I’ve been volcanoed. I was meant to be in Nottingham today for a post-operative review but with Irish airspace closed, I ain’t going nowhere. Unlike all those unfortunate people who are waiting desperately for a flight home, the flight cancellations have actually worked to my advantage. For once, luck has been on my side.

I woke this morning with a nasty ache in one side of my head. As the day has progressed, I’ve only partially succeeded in blocking out the pain with prescription painkillers. I’m no stranger to headaches like this so I’m well used to ploughing on with the day regardless but travelling by air, is a different story. I flew to the UK over Easter and it took days for my head to settle down afterwards. As a result, I wasn’t looking forward to today’s flights at all. When I woke up feeling rough this morning, the flight cancellations seemed all the sweeter.

The surgeon in Notts is away for the next few weeks so volcano permitting, I’ve booked another appointment to see him in mid-May. I wasn’t best pleased to find that the appointment falls on my birthday but there you go. You win some, you lose some and today, I’m happy to be the winner.

Did You Know?

April 18, 2010

Chocolate is a great economy booster.

An average person will consume 10,000 chocolate bars in a lifetime.

The melting point of cocoa butter is just below the human body temperature – which is why it literally melts in your mouth.

The reason chocolate tastes so delicious is not only due to it’s silky texture, sweet smell, rich flavour and ideal melting temperature. It is also (arguably) good for you.

So next time you’re sitting there sucking a beautifully melting square in your mouth, just think… the flavanols in it enhance your brain power, the antioxidants reduce free radicals, helping to prevent cancer, heart disease and stroke. The sugar is giving you energy and finally the pheromones will make you more attractive.

That’s what I told myself anyhow while eating a tasty new dessert.

But remember, everything in moderation!

I Know Him So Well

April 15, 2010

I traipsed into the hospital again this week as the recurring symptoms in my head had begun to wear me down. I was in need of reassurance and I knew that the surgeon would put me straight. After years of dealing with the infections in my head, we’ve got to know and respect each other well.

On entering the examination room, the surgeon asked if I would mind having two young medical students present while he examined my head. I was perfectly happy to agree to this, in fact I positively welcomed it. I knew from previous experience that it was likely to add an interesting dimension to the consultation.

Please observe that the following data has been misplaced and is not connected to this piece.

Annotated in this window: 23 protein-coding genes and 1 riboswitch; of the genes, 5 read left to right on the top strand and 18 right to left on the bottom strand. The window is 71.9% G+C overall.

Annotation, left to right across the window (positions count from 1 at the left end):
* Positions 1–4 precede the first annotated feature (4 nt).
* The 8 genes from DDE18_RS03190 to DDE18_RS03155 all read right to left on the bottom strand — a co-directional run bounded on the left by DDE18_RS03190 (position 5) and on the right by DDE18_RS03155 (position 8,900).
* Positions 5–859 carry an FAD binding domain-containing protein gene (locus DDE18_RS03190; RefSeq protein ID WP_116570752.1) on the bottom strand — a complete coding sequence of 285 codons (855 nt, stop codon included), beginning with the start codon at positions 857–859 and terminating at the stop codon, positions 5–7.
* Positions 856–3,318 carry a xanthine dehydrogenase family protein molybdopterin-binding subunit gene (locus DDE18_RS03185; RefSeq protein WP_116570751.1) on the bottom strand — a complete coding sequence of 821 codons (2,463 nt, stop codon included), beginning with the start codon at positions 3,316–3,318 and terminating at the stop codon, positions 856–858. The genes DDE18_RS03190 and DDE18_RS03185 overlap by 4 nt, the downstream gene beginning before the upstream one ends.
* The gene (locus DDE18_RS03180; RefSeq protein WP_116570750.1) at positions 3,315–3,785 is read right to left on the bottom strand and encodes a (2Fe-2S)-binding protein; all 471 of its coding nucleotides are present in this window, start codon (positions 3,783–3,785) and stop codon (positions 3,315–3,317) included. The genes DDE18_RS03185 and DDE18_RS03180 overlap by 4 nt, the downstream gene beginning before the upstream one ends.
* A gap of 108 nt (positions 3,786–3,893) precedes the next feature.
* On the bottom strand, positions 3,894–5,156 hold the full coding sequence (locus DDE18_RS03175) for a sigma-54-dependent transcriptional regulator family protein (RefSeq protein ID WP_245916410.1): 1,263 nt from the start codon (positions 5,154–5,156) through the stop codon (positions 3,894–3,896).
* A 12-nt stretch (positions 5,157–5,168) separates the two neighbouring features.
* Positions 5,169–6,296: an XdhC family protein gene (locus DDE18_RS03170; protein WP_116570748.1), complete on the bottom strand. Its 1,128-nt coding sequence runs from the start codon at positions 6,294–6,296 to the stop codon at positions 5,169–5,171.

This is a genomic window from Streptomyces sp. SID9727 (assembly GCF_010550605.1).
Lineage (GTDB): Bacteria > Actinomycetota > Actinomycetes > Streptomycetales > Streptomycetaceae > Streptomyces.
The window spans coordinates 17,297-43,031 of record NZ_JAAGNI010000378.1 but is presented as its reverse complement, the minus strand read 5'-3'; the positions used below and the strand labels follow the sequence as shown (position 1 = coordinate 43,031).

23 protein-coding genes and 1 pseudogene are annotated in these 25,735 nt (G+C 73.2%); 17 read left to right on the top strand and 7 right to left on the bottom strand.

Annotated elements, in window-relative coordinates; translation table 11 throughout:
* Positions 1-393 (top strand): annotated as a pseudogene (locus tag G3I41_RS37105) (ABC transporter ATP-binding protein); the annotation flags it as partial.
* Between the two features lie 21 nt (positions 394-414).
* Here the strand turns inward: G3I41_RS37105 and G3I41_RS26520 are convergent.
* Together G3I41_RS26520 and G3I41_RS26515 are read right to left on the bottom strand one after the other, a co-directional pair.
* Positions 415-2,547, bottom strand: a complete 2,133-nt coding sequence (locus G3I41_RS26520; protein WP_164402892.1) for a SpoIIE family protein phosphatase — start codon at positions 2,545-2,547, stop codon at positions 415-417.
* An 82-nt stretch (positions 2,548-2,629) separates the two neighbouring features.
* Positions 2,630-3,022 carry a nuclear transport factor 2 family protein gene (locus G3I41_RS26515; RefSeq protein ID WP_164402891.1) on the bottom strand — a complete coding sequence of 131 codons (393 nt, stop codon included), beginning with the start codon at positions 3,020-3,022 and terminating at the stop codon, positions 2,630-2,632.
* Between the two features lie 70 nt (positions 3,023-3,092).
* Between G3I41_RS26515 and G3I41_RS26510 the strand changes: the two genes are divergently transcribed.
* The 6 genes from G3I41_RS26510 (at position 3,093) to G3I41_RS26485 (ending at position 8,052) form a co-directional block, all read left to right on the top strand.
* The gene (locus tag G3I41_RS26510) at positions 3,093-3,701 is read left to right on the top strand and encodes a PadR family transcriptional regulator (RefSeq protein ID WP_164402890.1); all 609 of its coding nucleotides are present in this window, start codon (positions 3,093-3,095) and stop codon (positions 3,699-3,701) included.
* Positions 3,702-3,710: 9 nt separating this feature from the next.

While the surgeon was preparing the endoscope, I chatted to the two female students to put them at ease. I asked them what they thought of the new HPAT (Health Professionals Admission Test)* which was introduced last year as part of the entry exam for medicine. They reckoned the test had evened out the ratio of male/female students that succeeded in getting into medical school last year. In recent years, the percentage of students studying medicine has been 70/30 in favour of females. This would suggest that an aptitude test suits the male psyche better, while swotting for exams is more of a female forte. The surgeon then piped up and declared that if he or any of his colleagues were asked to sit the HPAT today, he reckoned they’d all fail. We all laughed at this concept.

The room went silent while the surgeon delved deep inside my head with the endoscope. Shortly afterwards, he emerged with a large lump of something horrible and announced triumphantly “that’s some bogey”. I’m beyond mortification at this stage so I just grinned over at the two girls who looked horrified on my behalf. The students looked on in silence as the surgeon and I continued to banter about the state of my head. The many years of treatment have left us both comfortable enough in each other’s presence, to be able to employ banter as a coping mechanism. The girls were not aware of my previous medical/surgical history and therefore had no idea that I knew this surgeon so well. The look of disbelief on their faces, was priceless.

When the surgeon had finished his task, he took photographs of the inside of my head and used these to reassure me about the cause of my present symptoms. It appears that the donor site used for the recent graft surgery, is slow to heal and is causing irritation to surrounding structures. My post-operative check-up in Nottingham next week, should elicit more information on this. The good news is that the graft continues to heal well.

Before I exited the room, the surgeon gave me a big grin as he explained to the students that I was no ordinary patient. “This is a very rare case”, they were told.  I grinned back and left him to explain.

*The HPAT allows all Leaving Cert students with over 480 points to apply for medicine. Entry is decided by a combination of CAO points and HPAT results, which examines spacial and logical reasoning, problem-solving and interpersonal skills.

With thanks to the Amateur Transplants for the parody.

In case you didn’t know… the ABC used in the above video, is a well-known mnemonic for AIRWAY, BREATHING and CIRCULATION. The ABC protocol exists to remind rescuers delivering emergency treatment to an unconscious or unresponsive patient, of the importance of airway, breathing, and circulation to the maintenance of a patient’s life.

24 Little Hours

April 9, 2010

I was feeling a little sorry for myself yesterday when an email arrived from a blogging friend. Her supportive email was just the tonic needed. You see, this friend knows only too well what it’s like to deal with a long term illness. It felt so good to be understood.

Today, I received a text message from another dear friend who lives locally and it really made me stop and think.

Her text message read…“Hi, just to say thanks. I’ve seen and learned so much from you about managing your health responsibly and with a cool mind. From what I’ve observed over the years, I always knew that you had courage and now I’m experiencing how vital that is!

This old friend of mine has recently been diagnosed with a nasty autoimmune syndrome and is slowly coming to terms with the fact that she now has to learn how to live with a long term illness. I’ve been so tied up with my own woes of late that I’m guilty of not giving her the level of support she needs and deserves. I suspected from the nature of her text that she must have been reading my blog on the quiet as I rarely dwell on my health problems in ‘real’ life. When I enquired if this was the case, to my surprise she replied “not yet but I will.”

I’m aware from the supportive comments received on this blog from people I’ve never met that I give the impression of being ‘level headed’ when it comes to dealing with illness. I think this is because the blog gives me free rein to talk about coping with illness in a way that is rarely facilitated elsewhere. I’ve often wondered how my coping strategies are perceived by people who I meet in everyday life.  I would hate to think I was known as a moaning minnie.

I’m now mightily relieved. What a difference a day makes!